Support Groups

The goal of self-help support groups is to:

  • Provide a setting where members can feel comfortable to discuss issues of dual recovery.
  • Offer a setting where members can feel accepted and understood by others who have shared common experiences.
  • Offer members a plan for their dual recovery

Dual Recovery Anonymous

Dual Recovery Anonymous is a 12 step self-help program that is based on the principals of A.A. and the experiences of men and women in recovery with a dual diagnosis. The DRA program helps us recover from both our chemical dependency and our emotional or psychiatric illness by focusing on relapse prevention and actively improving the quality of our lives. In a community of mutual support, we learn to avoid the risks that lead back to alcohol and drug use as well as reducing the symptoms of our emotional or psychiatric illness.

There are only two requirements for membership:

  • A desire to stop using alcohol or other intoxicating drugs.
  • A desire to manage our emotional or psychiatric illness in a healthy and constructive way.

DRA members are encouraged to build a strong personal support network. That network may include support from chemical dependency or mental health treatment facilities, medical or social service professionals, and spiritual or religious assistance in addition to other 12 step or self-help groups. DRA has no opinion on the way the other groups address dual disorders or dual recovery. We do not offer advice regarding specific forms of treatment for the various types of emotional or psychiatric illnesses. However, we do share our personal experiences regarding the ways that we have learned to cope with our symptoms by applying the 12 steps in our daily lives.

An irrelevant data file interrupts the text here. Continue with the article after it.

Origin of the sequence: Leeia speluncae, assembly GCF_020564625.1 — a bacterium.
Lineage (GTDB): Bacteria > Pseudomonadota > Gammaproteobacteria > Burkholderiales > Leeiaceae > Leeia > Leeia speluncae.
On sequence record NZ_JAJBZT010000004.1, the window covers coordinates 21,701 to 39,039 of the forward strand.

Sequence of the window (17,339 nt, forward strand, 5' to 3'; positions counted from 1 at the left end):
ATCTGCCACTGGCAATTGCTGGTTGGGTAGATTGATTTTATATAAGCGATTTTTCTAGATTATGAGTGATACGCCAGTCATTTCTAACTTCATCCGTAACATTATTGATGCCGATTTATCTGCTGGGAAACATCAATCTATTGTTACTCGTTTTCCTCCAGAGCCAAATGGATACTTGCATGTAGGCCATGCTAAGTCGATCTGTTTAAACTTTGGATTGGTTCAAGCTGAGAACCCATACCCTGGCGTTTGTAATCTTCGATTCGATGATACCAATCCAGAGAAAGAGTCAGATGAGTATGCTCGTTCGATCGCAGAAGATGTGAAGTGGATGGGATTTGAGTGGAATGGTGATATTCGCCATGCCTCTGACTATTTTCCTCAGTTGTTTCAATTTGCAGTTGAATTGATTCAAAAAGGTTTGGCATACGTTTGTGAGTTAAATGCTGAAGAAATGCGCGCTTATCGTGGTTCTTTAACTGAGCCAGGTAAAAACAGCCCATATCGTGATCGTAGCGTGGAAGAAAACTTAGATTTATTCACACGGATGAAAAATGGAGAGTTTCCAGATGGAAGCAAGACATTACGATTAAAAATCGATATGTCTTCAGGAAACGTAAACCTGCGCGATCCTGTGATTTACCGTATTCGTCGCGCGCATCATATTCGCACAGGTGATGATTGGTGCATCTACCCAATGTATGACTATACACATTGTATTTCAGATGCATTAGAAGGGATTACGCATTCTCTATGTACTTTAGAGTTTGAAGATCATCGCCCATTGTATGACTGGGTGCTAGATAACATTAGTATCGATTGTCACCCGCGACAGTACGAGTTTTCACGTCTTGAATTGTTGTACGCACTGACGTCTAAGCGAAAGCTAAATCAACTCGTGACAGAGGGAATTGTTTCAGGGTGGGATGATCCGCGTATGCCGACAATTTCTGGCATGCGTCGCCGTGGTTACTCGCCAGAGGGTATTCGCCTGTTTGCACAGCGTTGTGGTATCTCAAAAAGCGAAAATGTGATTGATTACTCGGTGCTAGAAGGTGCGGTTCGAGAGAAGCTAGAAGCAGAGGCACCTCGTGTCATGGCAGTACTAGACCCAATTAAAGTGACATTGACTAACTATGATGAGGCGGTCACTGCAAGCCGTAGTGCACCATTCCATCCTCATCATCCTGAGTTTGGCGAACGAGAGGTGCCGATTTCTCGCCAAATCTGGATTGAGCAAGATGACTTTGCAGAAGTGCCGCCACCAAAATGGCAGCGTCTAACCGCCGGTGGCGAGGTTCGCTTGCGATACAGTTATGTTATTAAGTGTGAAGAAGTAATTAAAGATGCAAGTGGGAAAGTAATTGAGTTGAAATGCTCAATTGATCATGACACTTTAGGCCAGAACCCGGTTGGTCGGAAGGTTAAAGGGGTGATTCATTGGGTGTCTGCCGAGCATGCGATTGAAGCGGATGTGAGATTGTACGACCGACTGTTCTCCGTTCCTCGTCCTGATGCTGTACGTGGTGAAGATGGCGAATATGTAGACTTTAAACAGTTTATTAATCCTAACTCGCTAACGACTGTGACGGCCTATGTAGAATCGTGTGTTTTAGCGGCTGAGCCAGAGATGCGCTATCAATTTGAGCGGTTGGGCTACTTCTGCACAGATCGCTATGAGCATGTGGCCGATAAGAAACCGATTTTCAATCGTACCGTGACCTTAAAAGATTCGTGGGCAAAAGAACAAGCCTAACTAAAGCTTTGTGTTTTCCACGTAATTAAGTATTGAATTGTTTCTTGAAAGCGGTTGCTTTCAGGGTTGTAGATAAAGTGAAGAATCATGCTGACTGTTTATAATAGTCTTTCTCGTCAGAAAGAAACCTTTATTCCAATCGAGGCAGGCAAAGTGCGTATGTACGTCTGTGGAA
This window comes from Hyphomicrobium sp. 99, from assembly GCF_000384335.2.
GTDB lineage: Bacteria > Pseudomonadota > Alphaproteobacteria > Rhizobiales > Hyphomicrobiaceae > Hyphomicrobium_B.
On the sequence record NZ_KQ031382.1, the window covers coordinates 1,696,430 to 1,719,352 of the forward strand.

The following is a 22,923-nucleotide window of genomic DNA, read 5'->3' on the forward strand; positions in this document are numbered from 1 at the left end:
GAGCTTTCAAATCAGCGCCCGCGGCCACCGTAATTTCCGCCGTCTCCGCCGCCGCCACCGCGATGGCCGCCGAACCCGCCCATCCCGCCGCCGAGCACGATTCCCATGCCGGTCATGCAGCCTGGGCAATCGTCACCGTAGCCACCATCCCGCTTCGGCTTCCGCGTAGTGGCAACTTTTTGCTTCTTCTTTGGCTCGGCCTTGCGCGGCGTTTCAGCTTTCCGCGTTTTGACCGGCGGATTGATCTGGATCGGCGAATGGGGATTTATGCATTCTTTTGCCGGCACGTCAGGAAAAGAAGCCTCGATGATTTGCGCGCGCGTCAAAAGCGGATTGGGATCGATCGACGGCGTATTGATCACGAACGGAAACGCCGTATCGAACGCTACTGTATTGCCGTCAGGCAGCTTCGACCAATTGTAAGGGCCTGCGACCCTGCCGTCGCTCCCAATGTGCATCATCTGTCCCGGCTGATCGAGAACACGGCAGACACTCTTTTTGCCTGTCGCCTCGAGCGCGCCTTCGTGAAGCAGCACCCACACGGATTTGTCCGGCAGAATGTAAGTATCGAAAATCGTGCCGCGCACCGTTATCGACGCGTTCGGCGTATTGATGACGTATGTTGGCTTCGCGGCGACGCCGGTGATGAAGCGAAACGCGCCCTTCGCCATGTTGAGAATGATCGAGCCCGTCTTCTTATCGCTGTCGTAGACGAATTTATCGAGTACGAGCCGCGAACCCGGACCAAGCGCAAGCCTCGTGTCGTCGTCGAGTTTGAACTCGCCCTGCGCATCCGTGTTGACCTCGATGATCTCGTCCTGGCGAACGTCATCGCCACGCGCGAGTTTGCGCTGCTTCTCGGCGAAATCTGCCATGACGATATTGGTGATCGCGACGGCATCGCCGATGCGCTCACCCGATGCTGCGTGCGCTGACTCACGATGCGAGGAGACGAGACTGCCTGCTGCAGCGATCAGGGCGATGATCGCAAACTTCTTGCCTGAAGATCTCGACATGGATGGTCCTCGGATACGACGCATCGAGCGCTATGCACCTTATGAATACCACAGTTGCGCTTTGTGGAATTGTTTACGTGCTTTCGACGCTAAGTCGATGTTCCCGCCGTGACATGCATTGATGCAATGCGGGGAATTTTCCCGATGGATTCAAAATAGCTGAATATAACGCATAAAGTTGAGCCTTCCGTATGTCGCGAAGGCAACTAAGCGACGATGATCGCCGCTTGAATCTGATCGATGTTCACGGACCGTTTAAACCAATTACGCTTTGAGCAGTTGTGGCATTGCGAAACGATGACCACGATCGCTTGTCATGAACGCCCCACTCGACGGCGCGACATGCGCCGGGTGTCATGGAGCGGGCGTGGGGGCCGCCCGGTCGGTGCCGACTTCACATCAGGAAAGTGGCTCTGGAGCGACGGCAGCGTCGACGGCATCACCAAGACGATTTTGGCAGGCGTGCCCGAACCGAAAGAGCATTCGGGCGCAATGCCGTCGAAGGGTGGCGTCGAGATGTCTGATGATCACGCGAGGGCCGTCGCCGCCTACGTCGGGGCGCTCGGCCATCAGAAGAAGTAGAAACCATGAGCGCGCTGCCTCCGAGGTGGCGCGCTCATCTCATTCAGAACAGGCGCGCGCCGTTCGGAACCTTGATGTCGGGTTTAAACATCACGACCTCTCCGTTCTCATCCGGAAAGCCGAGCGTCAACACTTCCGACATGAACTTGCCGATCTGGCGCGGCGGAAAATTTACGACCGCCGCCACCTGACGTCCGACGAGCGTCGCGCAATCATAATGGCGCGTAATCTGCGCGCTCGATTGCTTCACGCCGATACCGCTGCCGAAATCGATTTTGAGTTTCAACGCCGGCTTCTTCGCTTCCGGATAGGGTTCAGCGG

ERG: Everyone’s Recovery Groups

Based in Connecticut. Inclusive of all addicts, alcoholics, other recovery program members, persons with a mental illness, persons with a physical illness, methadone maintenance persons, dual diagnosed persons and anyone suffering from a loss of control. Twelve Step format.

Our members may come from many different ways of recovery and may not be dual diagnosed or on methadone maintenance. This is how we are combating the stigma. We hope that once a person hears the true words of someone who depends on medication for a diagnosis or methadone for his recovery, we feel it will open their eyes to the fact that we are all clean and that medication is directly related to recovery and should never be considered an outside issue.

Double Trouble in Recovery

Double Trouble in Recovery (DTR) is a twelve-step fellowship of men and women who share their experience, strength, and hope with each other so that they may solve their common problems and help others to recover from their particular addiction(s) and mental disorder(s).

DTR is designed to meet the needs of the dually diagnosed, and is clearly for those having addictive substance problems as well as having been diagnosed with a psychiatric disorder.

We also address the problems and benefits associated with psychiatric medication; thus, we recognize that, for many, having addiction and mental disorders represents Double Trouble in Recovery.

There are no dues or fees for DTR membership; we are self-supporting through our own contributions.

HOW IT WORKS